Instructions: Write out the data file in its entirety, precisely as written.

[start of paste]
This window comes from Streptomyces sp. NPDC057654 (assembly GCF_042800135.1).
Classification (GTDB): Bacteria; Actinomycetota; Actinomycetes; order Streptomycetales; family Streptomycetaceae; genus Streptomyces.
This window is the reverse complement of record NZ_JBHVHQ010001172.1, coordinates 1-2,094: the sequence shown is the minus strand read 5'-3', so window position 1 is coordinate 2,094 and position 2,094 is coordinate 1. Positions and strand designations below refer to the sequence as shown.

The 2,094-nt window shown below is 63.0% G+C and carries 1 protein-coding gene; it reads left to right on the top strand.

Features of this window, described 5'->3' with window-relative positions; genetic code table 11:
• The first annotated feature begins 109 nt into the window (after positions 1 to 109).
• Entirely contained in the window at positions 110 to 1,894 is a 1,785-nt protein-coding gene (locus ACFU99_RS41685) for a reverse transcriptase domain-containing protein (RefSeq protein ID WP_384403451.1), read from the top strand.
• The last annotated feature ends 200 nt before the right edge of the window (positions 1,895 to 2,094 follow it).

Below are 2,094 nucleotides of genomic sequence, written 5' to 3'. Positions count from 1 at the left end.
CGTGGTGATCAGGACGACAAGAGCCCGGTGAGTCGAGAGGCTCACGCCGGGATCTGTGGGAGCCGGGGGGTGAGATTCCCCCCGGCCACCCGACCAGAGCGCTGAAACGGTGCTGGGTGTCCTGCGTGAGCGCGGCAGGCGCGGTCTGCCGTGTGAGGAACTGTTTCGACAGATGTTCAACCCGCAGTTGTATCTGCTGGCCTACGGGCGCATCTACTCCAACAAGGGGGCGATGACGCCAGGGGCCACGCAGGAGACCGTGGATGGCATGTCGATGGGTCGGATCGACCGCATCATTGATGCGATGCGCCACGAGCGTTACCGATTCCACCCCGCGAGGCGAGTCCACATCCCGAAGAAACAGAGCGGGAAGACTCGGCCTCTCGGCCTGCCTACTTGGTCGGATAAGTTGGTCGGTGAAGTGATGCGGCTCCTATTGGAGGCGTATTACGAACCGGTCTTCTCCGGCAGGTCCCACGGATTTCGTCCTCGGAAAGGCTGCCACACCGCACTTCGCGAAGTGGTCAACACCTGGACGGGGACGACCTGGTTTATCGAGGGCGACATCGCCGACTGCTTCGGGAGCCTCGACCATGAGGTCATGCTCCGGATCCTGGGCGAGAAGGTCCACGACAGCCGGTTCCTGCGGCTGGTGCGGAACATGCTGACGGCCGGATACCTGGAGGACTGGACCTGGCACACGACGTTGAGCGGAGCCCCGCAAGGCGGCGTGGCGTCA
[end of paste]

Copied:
This window comes from Streptomyces sp. NPDC057654 (assembly GCF_042800135.1).
Classification (GTDB): Bacteria; Actinomycetota; Actinomycetes; order Streptomycetales; family Streptomycetaceae; genus Streptomyces.
This window is the reverse complement of record NZ_JBHVHQ010001172.1, coordinates 1-2,094: the sequence shown is the minus strand read 5'-3', so window position 1 is coordinate 2,094 and position 2,094 is coordinate 1. Positions and strand designations below refer to the sequence as shown.

The 2,094-nt window shown below is 63.0% G+C and carries 1 protein-coding gene; it reads left to right on the top strand.

Features of this window, described 5'->3' with window-relative positions; genetic code table 11:
• The first annotated feature begins 109 nt into the window (after positions 1 to 109).
• Entirely contained in the window at positions 110 to 1,894 is a 1,785-nt protein-coding gene (locus ACFU99_RS41685) for a reverse transcriptase domain-containing protein (RefSeq protein ID WP_384403451.1), read from the top strand.
• The last annotated feature ends 200 nt before the right edge of the window (positions 1,895 to 2,094 follow it).

Below are 2,094 nucleotides of genomic sequence, written 5' to 3'. Positions count from 1 at the left end.
CGTGGTGATCAGGACGACAAGAGCCCGGTGAGTCGAGAGGCTCACGCCGGGATCTGTGGGAGCCGGGGGGTGAGATTCCCCCCGGCCACCCGACCAGAGCGCTGAAACGGTGCTGGGTGTCCTGCGTGAGCGCGGCAGGCGCGGTCTGCCGTGTGAGGAACTGTTTCGACAGATGTTCAACCCGCAGTTGTATCTGCTGGCCTACGGGCGCATCTACTCCAACAAGGGGGCGATGACGCCAGGGGCCACGCAGGAGACCGTGGATGGCATGTCGATGGGTCGGATCGACCGCATCATTGATGCGATGCGCCACGAGCGTTACCGATTCCACCCCGCGAGGCGAGTCCACATCCCGAAGAAACAGAGCGGGAAGACTCGGCCTCTCGGCCTGCCTACTTGGTCGGATAAGTTGGTCGGTGAAGTGATGCGGCTCCTATTGGAGGCGTATTACGAACCGGTCTTCTCCGGCAGGTCCCACGGATTTCGTCCTCGGAAAGGCTGCCACACCGCACTTCGCGAAGTGGTCAACACCTGGACGGGGACGACCTGGTTTATCGAGGGCGACATCGCCGACTGCTTCGGGAGCCTCGACCATGAGGTCATGCTCCGGATCCTGGGCGAGAAGGTCCACGACAGCCGGTTCCTGCGGCTGGTGCGGAACATGCTGACGGCCGGATACCTGGAGGACTGGACCTGGCACACGACGTTGAGCGGAGCCCCGCAAGGCGGCGTGGCGTCA